Drinking Juice, Variation 2:

This task builds on a fifth grade fraction multiplication task, "Drinking Juice." This task uses the identical context, but asks the corresponding "Number of Groups Unknown" division problem. See "Drinking Juice, Variation 3" for the "Group Size Unknown" version.

Drinking Juice, Variation 3:

Students are asked to solve a fraction division problem using a visual model and the standard algorithm.

Students are asked to solve problems from context by using multiplication or division of decimals.

How Many _______ Are In. . . ?:

This instructional task requires that the students model each problem with some type of fractions manipulatives or drawings. This could be pattern blocks, student or teacher-made fraction strips, or commercially produced fraction pieces. At a minimum, students should draw pictures of each. The above problems are meant to be a progression which require more sophisticated understandings of the meaning of fractions as students progress through them.

Integers on the Number Line 2:

The purpose of this task is for students to get a better understanding of the relative positions and values of positive and negative numbers.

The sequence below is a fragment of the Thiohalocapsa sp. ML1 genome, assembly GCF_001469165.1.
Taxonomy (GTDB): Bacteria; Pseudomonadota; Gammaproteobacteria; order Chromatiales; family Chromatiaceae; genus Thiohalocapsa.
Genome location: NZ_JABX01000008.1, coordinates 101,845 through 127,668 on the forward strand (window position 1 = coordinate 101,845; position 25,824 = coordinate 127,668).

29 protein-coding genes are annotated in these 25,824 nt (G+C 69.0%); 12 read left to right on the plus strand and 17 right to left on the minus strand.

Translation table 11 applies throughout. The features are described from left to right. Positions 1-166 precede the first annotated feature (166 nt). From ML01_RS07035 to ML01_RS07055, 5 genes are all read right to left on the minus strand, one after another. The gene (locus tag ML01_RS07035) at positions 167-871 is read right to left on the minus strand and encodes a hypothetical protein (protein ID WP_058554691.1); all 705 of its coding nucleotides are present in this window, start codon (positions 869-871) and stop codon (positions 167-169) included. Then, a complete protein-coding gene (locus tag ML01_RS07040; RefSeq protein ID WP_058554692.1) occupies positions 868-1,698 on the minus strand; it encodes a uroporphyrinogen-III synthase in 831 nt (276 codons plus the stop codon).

It's Warmer in Miami:

The purpose of this task is for students to apply their knowledge of integers in a real-world context.

Jaydenâ€™s Snacks:

Students are asked to add or subtract decimals to solve problems in context.

Busy Day:

Students are asked to write and solve an equation in one variable to answer a real world question.

Chocolate Bar Sales:

In this task students use different representations to analyze the relationship between two quantities and to solve a real world problem. The situation presented provides a good opportunity to make connections between the information provided by tables, graphs and equations. In the later part of the problem, the numbers are big enough so that using the formula is the most efficient way to solve the problem; however, creative use of the table or graph will also work.

Distance to School:

This task asks students to find equivalent expressions by visualizing a familiar activity involving distance. The given solution shows some possible equivalent expressions, but there are many variations possible.

Equivalent Expressions: